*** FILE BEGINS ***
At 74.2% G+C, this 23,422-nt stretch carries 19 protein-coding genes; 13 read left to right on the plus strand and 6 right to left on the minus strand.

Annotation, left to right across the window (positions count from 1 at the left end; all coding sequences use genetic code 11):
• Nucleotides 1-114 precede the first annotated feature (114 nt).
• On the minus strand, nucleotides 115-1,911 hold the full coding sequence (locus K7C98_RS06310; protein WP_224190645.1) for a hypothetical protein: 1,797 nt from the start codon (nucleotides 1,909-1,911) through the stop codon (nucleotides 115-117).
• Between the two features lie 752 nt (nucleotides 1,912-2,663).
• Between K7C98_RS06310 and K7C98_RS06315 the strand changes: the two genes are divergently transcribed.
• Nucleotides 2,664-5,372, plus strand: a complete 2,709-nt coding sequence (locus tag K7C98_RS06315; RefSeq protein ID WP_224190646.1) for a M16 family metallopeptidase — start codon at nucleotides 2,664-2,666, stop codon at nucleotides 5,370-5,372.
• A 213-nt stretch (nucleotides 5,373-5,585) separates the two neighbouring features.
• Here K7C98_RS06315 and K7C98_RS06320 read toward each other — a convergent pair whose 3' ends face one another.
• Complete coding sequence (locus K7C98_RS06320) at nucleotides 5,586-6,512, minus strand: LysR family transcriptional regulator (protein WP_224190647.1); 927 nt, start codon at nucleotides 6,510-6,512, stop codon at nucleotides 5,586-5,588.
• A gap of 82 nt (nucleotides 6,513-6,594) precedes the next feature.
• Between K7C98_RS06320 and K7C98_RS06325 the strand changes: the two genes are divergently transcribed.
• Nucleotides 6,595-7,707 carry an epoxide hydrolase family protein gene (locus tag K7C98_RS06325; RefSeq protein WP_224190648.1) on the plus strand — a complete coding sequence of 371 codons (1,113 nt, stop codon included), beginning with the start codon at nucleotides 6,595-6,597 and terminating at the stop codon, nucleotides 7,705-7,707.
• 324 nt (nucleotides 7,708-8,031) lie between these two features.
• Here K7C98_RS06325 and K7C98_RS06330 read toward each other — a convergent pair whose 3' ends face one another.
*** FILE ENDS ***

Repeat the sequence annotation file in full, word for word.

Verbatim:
At 74.2% G+C, this 23,422-nt stretch carries 19 protein-coding genes; 13 read left to right on the plus strand and 6 right to left on the minus strand.

Annotation, left to right across the window (positions count from 1 at the left end; all coding sequences use genetic code 11):
• Nucleotides 1-114 precede the first annotated feature (114 nt).
• On the minus strand, nucleotides 115-1,911 hold the full coding sequence (locus K7C98_RS06310; protein WP_224190645.1) for a hypothetical protein: 1,797 nt from the start codon (nucleotides 1,909-1,911) through the stop codon (nucleotides 115-117).
• Between the two features lie 752 nt (nucleotides 1,912-2,663).
• Between K7C98_RS06310 and K7C98_RS06315 the strand changes: the two genes are divergently transcribed.
• Nucleotides 2,664-5,372, plus strand: a complete 2,709-nt coding sequence (locus tag K7C98_RS06315; RefSeq protein ID WP_224190646.1) for a M16 family metallopeptidase — start codon at nucleotides 2,664-2,666, stop codon at nucleotides 5,370-5,372.
• A 213-nt stretch (nucleotides 5,373-5,585) separates the two neighbouring features.
• Here K7C98_RS06315 and K7C98_RS06320 read toward each other — a convergent pair whose 3' ends face one another.
• Complete coding sequence (locus K7C98_RS06320) at nucleotides 5,586-6,512, minus strand: LysR family transcriptional regulator (protein WP_224190647.1); 927 nt, start codon at nucleotides 6,510-6,512, stop codon at nucleotides 5,586-5,588.
• A gap of 82 nt (nucleotides 6,513-6,594) precedes the next feature.
• Between K7C98_RS06320 and K7C98_RS06325 the strand changes: the two genes are divergently transcribed.
• Nucleotides 6,595-7,707 carry an epoxide hydrolase family protein gene (locus tag K7C98_RS06325; RefSeq protein WP_224190648.1) on the plus strand — a complete coding sequence of 371 codons (1,113 nt, stop codon included), beginning with the start codon at nucleotides 6,595-6,597 and terminating at the stop codon, nucleotides 7,705-7,707.
• 324 nt (nucleotides 7,708-8,031) lie between these two features.
• Here K7C98_RS06325 and K7C98_RS06330 read toward each other — a convergent pair whose 3' ends face one another.